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  • The video game would have also had to be sped up for his enjoyment, but it would require someone with specialize skills to do this by altering the game's rate of delivery. This would be possible if someone with the proper skills reprograms the game. It is conceivable he could have learned to do it himself.

A PLOT INCONSISTENCY

  • Since he was able to perform two dozen feats in the few seconds once he attacked the guards, and the music played (for the audience) at the normal rate, it is implied he heard the music at the same rate but accelerated for his enjoyment.

But that does not have to be the case. We are not sure what he is playing on his Walkman. I have also considered it may be nothing more than a means of focusing his attention to utilize his powers fully. It may not even be music at all.

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I have never read a comic that implied quicksilver had the ability to affect the speed of other objects other than himself. Nothing I have looked up implies this either. Essentially he can run impossibly fast and is adapted to being able to do so. His body is able to withstand the pressures of running at those speeds without disintegrating or tiring. He also has strong legs.

Keep in mind any iteration or reboot of a character can add, manipulate, or otherwise change the powers and abilities of a character. It could be that this is some added upper limit of some kind or a simple movie mistake. I'm also not sure how he was able to run up and sideways on the wall. Did he just generate enough momentum?

Another important note that if Quicksilver in the movie could manipulate the speed of other objects than he would not have had to hold the back of Magneto's head to prevent whiplash. With regards to the ping pong table I don't think the ball is travelling at normal speeds and it looks he was just pressing the buttons really fast for the arcade game.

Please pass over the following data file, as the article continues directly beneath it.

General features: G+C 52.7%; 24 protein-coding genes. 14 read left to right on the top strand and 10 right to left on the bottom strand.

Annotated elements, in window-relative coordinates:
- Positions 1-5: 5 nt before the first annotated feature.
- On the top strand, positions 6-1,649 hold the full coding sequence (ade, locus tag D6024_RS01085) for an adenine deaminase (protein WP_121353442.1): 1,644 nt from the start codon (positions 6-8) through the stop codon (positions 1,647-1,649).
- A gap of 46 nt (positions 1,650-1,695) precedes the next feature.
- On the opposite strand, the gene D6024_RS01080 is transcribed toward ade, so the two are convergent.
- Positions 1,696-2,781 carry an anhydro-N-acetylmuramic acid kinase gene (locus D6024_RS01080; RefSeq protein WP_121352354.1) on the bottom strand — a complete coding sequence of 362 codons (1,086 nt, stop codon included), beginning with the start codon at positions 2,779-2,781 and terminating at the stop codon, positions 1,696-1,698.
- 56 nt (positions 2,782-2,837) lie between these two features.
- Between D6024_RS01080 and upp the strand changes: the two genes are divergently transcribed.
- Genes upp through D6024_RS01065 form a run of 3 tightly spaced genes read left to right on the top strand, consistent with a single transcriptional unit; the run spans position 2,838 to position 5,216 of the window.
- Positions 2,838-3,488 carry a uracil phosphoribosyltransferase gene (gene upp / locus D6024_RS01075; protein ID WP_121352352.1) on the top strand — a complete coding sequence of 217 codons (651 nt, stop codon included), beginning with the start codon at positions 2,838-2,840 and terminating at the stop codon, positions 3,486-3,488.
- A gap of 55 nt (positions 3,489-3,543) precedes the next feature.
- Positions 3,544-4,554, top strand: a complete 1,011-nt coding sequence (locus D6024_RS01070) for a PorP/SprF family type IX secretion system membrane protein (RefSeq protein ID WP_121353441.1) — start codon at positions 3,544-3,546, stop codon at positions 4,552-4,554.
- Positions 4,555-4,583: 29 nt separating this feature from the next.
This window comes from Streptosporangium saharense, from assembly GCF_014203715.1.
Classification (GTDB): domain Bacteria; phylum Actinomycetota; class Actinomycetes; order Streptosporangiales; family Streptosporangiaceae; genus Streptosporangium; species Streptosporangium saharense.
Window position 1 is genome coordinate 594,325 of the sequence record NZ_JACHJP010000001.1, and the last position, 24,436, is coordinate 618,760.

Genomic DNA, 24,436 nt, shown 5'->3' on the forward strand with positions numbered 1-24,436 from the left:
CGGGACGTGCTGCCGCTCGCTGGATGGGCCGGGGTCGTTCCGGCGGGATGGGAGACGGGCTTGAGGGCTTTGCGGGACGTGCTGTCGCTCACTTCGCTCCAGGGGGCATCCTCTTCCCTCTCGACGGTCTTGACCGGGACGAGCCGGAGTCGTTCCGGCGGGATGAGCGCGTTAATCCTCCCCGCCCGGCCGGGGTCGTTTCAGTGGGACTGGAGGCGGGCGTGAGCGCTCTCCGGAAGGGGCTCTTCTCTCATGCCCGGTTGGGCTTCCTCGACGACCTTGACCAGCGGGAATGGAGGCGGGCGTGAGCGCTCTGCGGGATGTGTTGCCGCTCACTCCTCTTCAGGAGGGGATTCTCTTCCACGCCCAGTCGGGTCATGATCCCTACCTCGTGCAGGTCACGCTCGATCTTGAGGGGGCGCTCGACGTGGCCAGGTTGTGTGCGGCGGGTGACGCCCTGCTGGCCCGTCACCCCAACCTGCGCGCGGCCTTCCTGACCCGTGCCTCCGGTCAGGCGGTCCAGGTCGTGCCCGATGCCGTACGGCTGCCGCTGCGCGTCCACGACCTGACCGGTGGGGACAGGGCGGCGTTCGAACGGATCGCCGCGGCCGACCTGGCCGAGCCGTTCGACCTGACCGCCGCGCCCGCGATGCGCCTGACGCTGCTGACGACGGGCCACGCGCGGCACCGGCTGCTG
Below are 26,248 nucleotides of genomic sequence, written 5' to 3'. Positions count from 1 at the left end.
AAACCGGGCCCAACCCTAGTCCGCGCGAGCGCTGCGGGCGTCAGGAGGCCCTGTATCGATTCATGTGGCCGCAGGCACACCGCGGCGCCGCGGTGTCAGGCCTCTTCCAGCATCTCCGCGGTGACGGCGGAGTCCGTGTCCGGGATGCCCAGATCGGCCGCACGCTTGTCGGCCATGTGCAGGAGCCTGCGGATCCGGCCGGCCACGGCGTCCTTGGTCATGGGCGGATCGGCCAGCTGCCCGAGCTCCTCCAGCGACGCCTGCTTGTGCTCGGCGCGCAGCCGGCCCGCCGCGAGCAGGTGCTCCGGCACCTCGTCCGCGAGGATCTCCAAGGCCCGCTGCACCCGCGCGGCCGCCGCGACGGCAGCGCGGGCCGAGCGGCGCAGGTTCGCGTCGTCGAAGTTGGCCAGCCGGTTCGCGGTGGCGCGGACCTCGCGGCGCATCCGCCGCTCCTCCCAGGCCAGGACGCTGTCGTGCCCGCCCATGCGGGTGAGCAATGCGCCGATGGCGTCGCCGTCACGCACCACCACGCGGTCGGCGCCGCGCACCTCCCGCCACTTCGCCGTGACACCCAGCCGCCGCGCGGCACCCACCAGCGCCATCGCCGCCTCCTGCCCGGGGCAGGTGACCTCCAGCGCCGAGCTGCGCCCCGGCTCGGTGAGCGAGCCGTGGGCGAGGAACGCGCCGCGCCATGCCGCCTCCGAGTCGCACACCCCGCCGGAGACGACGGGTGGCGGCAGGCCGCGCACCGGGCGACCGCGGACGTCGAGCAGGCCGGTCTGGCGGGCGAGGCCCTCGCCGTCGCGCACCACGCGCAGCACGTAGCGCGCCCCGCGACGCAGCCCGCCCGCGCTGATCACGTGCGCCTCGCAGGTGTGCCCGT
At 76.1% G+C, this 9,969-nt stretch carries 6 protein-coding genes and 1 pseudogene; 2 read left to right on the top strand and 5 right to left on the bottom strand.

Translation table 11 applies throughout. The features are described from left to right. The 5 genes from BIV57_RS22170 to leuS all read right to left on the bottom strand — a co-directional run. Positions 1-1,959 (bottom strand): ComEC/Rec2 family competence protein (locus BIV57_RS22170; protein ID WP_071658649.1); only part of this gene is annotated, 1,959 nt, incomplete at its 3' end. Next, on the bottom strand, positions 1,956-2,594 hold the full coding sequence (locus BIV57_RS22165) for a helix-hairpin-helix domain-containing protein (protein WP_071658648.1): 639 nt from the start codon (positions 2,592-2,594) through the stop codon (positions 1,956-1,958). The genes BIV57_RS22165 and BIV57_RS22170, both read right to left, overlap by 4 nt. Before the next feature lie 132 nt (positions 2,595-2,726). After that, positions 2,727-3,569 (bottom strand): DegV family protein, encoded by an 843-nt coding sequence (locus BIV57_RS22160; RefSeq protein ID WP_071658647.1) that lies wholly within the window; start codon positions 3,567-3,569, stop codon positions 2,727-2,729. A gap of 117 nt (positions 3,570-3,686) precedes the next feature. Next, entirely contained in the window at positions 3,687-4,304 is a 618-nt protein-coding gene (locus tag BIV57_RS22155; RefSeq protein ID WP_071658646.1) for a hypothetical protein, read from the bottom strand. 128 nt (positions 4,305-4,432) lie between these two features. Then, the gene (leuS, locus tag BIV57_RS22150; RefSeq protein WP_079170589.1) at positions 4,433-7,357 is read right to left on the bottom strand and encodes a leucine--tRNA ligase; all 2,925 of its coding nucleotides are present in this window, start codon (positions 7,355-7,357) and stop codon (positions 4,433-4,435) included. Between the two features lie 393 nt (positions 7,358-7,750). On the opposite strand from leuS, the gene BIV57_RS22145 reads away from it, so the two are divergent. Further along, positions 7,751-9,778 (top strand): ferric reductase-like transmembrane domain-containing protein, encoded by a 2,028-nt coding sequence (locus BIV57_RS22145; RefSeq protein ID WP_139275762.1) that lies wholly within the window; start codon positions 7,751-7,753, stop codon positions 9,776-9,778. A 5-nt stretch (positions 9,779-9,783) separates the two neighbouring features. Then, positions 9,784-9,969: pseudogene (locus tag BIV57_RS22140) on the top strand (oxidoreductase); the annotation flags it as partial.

• It would be impossible for him to play ping pong with himself unless he hit the ball at "normal" speeds. A regular human cannot play ping pong with themselves without hitting the ball slowly. If he hit the ball with the speed that he is capable of, he either would flatten the ball or not be able to reach his own shot. Assuming everything speeds up in a relative fashion. – JohnP Sep 22 '14 at 18:17
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A Yahoo! Movies article about Quicksilver’s addition to the film has a quote from editor John Ottman, who explains that it’s not a regular Walkman, but a souped-up prototype that he stole:

How, in 1973, did Quicksilver possess that Croce-playing Walkman in the first place, given that technology didn’t emerge until the ’80s (and how does the music keep speed with him)? “Technically it’s not a Walkman,” Ottman explained. “There’s a whole backstory that’s never shown in the movie nor did we shoot it but he supposedly had stolen this thing that was a prototype of Walkman technology from some lab somewhere… So it was supposed to be some original prototype that he happens to have.

Ottman laughs. “But how would anyone know that?”

(Migrated from a question that was closed as a dupe of this one; CW to avoid double-rep counting)